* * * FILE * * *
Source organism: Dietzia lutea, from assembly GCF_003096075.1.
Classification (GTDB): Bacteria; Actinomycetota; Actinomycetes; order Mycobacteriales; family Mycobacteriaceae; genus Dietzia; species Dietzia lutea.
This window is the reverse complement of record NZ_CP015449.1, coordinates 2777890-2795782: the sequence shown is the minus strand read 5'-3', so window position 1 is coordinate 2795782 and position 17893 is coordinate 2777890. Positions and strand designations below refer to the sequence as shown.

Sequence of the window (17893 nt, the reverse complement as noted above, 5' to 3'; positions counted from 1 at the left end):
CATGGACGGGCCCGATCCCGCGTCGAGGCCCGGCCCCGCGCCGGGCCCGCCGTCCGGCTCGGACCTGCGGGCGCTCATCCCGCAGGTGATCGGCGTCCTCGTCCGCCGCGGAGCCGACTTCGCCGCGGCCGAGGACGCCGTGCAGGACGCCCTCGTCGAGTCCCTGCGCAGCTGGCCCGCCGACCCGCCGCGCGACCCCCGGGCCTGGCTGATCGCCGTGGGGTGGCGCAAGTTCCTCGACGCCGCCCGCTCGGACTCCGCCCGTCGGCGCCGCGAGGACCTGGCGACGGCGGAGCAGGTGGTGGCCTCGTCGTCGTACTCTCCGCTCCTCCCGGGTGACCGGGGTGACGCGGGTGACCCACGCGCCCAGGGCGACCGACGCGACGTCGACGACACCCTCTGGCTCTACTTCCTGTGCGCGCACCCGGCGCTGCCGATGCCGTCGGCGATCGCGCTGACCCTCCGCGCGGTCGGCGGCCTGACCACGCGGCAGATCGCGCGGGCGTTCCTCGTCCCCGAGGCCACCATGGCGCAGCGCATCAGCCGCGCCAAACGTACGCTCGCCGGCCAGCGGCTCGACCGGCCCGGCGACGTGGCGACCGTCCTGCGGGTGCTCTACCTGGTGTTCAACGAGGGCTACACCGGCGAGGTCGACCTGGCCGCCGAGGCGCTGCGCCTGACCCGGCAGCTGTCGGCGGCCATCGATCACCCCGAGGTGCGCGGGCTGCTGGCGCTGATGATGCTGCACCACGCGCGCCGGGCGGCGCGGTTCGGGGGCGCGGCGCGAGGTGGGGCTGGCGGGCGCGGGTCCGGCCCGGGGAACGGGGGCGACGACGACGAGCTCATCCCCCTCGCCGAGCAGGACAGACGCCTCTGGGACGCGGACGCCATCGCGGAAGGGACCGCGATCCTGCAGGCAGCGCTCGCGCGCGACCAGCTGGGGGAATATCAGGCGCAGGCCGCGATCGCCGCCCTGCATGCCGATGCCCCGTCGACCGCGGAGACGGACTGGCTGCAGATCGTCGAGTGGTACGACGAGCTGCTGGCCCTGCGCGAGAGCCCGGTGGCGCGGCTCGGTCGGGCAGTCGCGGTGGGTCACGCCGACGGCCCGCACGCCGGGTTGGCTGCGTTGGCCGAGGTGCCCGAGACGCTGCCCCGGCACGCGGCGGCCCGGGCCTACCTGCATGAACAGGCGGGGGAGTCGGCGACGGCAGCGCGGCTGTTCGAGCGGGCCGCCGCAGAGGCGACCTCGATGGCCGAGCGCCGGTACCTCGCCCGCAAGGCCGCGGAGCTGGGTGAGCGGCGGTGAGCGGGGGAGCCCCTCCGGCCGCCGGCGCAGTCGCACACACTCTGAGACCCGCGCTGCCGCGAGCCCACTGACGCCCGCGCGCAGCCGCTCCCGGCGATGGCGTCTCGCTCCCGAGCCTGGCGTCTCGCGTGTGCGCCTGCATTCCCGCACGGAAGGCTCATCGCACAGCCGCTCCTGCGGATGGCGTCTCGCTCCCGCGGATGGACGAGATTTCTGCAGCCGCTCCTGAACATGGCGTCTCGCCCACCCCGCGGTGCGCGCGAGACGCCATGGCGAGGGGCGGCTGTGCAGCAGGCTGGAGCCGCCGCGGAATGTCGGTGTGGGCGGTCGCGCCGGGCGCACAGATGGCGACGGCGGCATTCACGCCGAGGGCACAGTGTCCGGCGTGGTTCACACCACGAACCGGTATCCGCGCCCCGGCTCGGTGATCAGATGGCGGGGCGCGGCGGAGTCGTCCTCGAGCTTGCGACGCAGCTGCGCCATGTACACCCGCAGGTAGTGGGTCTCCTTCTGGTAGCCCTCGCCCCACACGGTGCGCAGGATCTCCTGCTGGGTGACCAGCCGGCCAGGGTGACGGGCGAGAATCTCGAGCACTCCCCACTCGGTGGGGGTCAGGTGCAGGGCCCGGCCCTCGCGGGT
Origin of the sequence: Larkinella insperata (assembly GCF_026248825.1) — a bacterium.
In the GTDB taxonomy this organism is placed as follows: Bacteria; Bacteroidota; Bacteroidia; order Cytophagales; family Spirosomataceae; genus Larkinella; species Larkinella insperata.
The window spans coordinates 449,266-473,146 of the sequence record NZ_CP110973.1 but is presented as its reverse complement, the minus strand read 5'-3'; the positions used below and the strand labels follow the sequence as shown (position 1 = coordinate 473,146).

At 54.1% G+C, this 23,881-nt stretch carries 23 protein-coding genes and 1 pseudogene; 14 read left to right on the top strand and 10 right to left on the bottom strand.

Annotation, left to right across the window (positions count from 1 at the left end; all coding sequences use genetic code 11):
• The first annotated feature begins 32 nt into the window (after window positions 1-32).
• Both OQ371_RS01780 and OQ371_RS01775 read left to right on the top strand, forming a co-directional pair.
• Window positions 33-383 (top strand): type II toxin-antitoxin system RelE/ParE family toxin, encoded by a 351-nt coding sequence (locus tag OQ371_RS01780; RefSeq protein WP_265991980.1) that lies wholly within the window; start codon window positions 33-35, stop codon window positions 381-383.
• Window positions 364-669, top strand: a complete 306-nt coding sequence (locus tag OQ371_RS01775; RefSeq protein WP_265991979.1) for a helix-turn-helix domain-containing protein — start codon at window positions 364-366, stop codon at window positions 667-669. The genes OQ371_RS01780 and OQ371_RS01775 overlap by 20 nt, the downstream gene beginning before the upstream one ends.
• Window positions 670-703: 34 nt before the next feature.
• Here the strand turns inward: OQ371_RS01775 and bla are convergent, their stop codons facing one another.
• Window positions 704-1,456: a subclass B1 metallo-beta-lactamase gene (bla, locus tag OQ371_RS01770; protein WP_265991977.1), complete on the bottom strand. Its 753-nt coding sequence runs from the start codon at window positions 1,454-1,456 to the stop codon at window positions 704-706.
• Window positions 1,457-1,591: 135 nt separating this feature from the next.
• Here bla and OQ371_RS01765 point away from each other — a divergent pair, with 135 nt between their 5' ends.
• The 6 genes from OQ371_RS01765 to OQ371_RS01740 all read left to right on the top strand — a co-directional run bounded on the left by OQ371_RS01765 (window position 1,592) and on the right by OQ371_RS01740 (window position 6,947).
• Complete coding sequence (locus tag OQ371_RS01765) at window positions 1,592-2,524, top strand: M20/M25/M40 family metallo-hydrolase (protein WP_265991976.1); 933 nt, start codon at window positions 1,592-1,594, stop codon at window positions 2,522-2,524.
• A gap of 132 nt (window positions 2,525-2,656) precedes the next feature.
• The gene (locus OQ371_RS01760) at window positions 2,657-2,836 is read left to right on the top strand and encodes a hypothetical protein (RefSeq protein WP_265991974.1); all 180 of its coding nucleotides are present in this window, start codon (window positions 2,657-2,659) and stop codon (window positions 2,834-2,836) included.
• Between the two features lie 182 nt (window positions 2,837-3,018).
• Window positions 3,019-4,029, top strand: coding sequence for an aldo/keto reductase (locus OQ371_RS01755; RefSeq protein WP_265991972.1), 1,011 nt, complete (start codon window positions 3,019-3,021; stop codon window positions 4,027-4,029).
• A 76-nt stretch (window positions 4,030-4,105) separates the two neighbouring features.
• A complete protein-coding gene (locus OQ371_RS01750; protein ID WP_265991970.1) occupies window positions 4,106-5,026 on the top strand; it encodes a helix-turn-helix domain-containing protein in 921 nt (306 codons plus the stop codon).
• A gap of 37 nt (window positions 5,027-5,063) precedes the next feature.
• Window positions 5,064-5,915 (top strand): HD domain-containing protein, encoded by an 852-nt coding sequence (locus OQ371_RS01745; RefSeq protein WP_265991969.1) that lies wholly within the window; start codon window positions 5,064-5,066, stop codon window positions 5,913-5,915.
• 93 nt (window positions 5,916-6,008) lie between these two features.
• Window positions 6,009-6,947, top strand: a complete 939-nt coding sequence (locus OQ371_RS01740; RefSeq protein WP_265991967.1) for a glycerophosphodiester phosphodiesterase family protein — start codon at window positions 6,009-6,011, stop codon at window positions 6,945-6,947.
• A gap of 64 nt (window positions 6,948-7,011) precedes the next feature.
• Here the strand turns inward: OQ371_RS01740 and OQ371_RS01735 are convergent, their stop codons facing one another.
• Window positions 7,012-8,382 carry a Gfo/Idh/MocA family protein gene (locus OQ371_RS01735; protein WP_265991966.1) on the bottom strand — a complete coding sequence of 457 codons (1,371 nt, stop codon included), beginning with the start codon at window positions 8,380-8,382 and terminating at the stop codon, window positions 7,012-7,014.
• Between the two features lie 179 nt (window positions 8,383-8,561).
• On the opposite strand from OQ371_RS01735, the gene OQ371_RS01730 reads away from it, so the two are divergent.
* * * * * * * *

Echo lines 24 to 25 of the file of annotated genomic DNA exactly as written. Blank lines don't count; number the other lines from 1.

• Between the two features lie 182 nt (window positions 2,837-3,018).
• Window positions 3,019-4,029, top strand: coding sequence for an aldo/keto reductase (locus OQ371_RS01755; RefSeq protein WP_265991972.1), 1,011 nt, complete (start codon window positions 3,019-3,021; stop codon window positions 4,027-4,029).